Canada warbler flight call (from here)
At the peak of migration along any major flyway, tens of thousands of warblers, sparrows, thrushes, vireos and other birds can pass overhead on a single night. As they fly, they emit very short, high-pitched bursts of sound. The calls intensify as they descend to roost in the hours before dawn, with birds on the ground responding to birds still in flight. Sometimes, birds even key in on spring peepers — maybe because after all that flying, the first thing they want is a drink of water!
To human ears, the night calls of migrating songbirds are hard to tell apart, and many are so high-pitched as to be virtually inaudible. But with the help of a microphone, a recording device, and a computer outfitted with special software, these night flight calls can be identified by species — and increasingly also by age, sex, and even geographic origin. Last night I attended a talk by Mike Lanzone, the coordinator of field research for the Carnegie Museum of Natural History’s Powdermill Avian Research Center, which has been gathering flight call data at two stations in western Pennsylvania for several years. Mike explained how they learned to take advantage of the birds’ tendency to reply to similar-sounding calls with calls of their own. As a now-routine part of their bird-banding process, all captured birds are placed for two minutes in large cotton tubes outfitted with microphones, where they can flutter about and call in response to recordings of other flight calls. At the same time, a feather sample is taken to analyze for DNA and stable isotope signatures, which are compared with data from museum specimens, in cooperation with the Cornell Lab of Ornithology. Using this data, they can figure out where each banded bird was hatched and raised.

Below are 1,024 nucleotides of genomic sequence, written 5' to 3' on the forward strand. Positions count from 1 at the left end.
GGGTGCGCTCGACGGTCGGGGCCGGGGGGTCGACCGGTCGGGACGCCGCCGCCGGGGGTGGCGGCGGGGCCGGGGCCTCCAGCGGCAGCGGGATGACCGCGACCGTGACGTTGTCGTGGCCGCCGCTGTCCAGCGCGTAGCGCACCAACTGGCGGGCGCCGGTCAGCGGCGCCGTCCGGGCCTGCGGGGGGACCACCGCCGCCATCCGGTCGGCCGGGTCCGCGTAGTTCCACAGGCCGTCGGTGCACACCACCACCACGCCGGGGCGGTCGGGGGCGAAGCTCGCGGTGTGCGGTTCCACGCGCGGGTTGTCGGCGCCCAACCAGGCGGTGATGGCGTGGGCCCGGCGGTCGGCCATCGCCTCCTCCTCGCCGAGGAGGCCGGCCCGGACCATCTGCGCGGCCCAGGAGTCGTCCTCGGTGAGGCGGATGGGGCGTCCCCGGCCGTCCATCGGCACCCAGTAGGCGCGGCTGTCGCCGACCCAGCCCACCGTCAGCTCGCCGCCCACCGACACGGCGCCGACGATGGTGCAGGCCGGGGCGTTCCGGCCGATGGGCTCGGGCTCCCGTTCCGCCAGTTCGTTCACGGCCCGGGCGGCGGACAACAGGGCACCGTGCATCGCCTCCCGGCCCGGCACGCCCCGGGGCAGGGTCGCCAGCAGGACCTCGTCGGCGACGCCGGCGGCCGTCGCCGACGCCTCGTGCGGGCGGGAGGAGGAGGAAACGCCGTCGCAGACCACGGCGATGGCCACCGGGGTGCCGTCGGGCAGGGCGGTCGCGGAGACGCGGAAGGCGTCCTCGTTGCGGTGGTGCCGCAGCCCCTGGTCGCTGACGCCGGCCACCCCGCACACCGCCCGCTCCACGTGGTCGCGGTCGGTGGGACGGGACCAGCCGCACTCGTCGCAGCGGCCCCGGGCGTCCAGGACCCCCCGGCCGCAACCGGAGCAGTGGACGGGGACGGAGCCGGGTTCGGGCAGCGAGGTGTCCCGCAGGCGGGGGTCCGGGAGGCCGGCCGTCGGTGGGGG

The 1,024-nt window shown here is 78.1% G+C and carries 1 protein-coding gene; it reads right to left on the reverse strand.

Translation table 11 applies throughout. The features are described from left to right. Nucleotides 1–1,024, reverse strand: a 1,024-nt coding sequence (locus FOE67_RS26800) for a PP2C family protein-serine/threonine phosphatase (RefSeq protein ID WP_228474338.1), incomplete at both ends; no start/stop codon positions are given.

The point of all this extra effort is to assemble a continent-wide map of night flight call dialects, as well as to hone their interpretive techniques. As the Powdermill website puts it,
Statistical analyses of intra- and inter-specific variation in flight call notes will help facilitate more robust methods for distinguishing species-specific flight notes using advanced software, and information on age, sex, and energetic condition of birds in relation to flight call rates in captivity will aid in the translation of the number of recorded calls overnight into an accurate estimate of the number of individuals of each flight-calling species that passes over a location in migration at night.
Presuming that Mike’s hypothesis is correct — that flight call dialects do exist and are distinct enough for computers to tell apart — in a few years, it should be possible for linked networks of listening stations across all major flyways to generate year-by-year summaries of population trends for a wide array of passerine species. They’ll be able to detect if a local palm warbler population in the Northwest Territories, say, has suddenly suffered a decline, and can notify folks at Northwest Territories Wildlife and Fisheries to look into it.
With all this data, though, Mike admitted that they still can’t answer the most basic of questions: Why do birds emit these calls in the first place? Their conversations are figuratively as well as literally over our heads.